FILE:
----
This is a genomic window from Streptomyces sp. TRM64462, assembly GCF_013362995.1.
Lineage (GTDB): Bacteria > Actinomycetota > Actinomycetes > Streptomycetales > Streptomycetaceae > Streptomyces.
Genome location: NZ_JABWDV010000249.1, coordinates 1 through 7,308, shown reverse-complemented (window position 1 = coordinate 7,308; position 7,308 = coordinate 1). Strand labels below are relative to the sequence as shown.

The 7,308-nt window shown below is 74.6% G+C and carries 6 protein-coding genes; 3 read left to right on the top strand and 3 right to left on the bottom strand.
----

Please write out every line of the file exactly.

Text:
This is a genomic window from Streptomyces sp. TRM64462, assembly GCF_013362995.1.
Lineage (GTDB): Bacteria > Actinomycetota > Actinomycetes > Streptomycetales > Streptomycetaceae > Streptomyces.
Genome location: NZ_JABWDV010000249.1, coordinates 1 through 7,308, shown reverse-complemented (window position 1 = coordinate 7,308; position 7,308 = coordinate 1). Strand labels below are relative to the sequence as shown.

The 7,308-nt window shown below is 74.6% G+C and carries 6 protein-coding genes; 3 read left to right on the top strand and 3 right to left on the bottom strand.